Windsor-area families describe Kalahari waterpark incident as chaotic, but ‘non-traumatic’
The waterpark at Kalahari resort in nearby Sandusky, Ohio is re-opening after the popular indoor destination closed abruptly Monday when air ducts fell from the ceiling.
“Nobody knew what was going on at first,” Corey Campbell told AM800 News Tuesday. “There were people running around and crying and hysterics being in the states, I was thinking the worst. I was thinking there's a lunatic in here.”
Three guests and two employees sustained minor injuries when the HVAC ducts fell. The guests declined transport and the employees were voluntarily transported for medical care, treated and released.
Campbell says the resort seemed underprepared and staff were unsure how to deal with it, focusing more on stopping people from taking pictures than evacuating the water park.
“The rides kept going for five to 10 minutes and I’m surprised that they did. And then after that, finally they stopped the rides and they said everybody get out of here,” Campbell said.
Another local guest at the park says what happened in the water park is being sensationalized.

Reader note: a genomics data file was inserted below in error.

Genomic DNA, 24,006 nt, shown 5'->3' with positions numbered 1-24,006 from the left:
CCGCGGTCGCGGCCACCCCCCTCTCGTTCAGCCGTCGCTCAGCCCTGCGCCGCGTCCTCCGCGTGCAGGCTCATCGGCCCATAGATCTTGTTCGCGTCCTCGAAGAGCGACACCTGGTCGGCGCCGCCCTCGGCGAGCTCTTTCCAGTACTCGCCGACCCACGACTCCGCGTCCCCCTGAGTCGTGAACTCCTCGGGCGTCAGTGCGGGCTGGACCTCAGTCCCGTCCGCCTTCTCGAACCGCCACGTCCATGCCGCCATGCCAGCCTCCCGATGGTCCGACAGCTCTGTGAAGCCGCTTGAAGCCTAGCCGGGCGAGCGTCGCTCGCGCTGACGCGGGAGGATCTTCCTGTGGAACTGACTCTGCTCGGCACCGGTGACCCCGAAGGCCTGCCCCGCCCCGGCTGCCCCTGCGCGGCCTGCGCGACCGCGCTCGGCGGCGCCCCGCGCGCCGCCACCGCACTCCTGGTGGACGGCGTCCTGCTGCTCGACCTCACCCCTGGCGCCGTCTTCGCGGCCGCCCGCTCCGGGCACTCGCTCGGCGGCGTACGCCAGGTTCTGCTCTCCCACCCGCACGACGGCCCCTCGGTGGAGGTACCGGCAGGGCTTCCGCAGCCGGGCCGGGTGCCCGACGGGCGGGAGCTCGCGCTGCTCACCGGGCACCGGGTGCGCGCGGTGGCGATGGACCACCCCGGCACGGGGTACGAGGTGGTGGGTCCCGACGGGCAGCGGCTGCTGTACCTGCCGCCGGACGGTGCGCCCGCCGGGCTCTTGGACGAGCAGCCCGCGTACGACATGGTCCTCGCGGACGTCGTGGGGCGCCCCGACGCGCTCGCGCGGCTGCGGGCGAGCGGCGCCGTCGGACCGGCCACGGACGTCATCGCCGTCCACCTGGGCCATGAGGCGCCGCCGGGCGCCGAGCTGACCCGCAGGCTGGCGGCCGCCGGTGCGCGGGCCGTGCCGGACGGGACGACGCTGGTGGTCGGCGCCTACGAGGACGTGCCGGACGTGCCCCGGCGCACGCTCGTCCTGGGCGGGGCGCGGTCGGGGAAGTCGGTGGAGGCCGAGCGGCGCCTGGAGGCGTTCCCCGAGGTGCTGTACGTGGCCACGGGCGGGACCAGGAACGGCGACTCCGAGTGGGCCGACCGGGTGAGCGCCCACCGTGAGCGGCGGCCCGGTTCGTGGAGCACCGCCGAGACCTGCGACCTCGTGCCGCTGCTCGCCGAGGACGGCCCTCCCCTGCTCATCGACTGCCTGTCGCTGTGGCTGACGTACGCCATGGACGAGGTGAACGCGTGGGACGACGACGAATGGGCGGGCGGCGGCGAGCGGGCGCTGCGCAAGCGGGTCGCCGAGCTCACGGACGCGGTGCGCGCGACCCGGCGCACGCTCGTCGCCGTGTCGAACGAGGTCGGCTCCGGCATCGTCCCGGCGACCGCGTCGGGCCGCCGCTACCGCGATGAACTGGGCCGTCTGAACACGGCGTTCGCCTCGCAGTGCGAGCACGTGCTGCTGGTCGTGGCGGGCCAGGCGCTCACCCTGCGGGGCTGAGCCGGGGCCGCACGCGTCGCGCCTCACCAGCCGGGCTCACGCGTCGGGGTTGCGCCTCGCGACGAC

“There was no trauma, no blood, no one hurt, no one lost, no one disrespected,” Erica Yoell explained to CTV News.
She said staff at Kalahari has been very accommodating during the situation.
“It is sad that this happened, but sometimes things happen,” Yoell said. “It is unfortunate but all is well here. Kids got free pizza, lots of extra arcade tokens and we have an offer of a refund and an extra night.”
Officials at the popular indoor waterpark call it an “isolated incident.”
“The safety of our guests is our top priority. After careful evaluation - parts of the waterpark will re-open tomorrow,” said Samantha Flynn, a spokesperson with Kalahari Resorts. “The operating areas meet safety standards and regulations and are safe for guests to enjoy. We look forward to re-opening additional attractions as evaluations continue.”
“I'm not looking to hang anyone but there's obviously some safety standards that weren't met as far as inspection or preventative maintenance work on duct work,” Campbell said. “It seems like they were running around like a chicken with their head cut off.”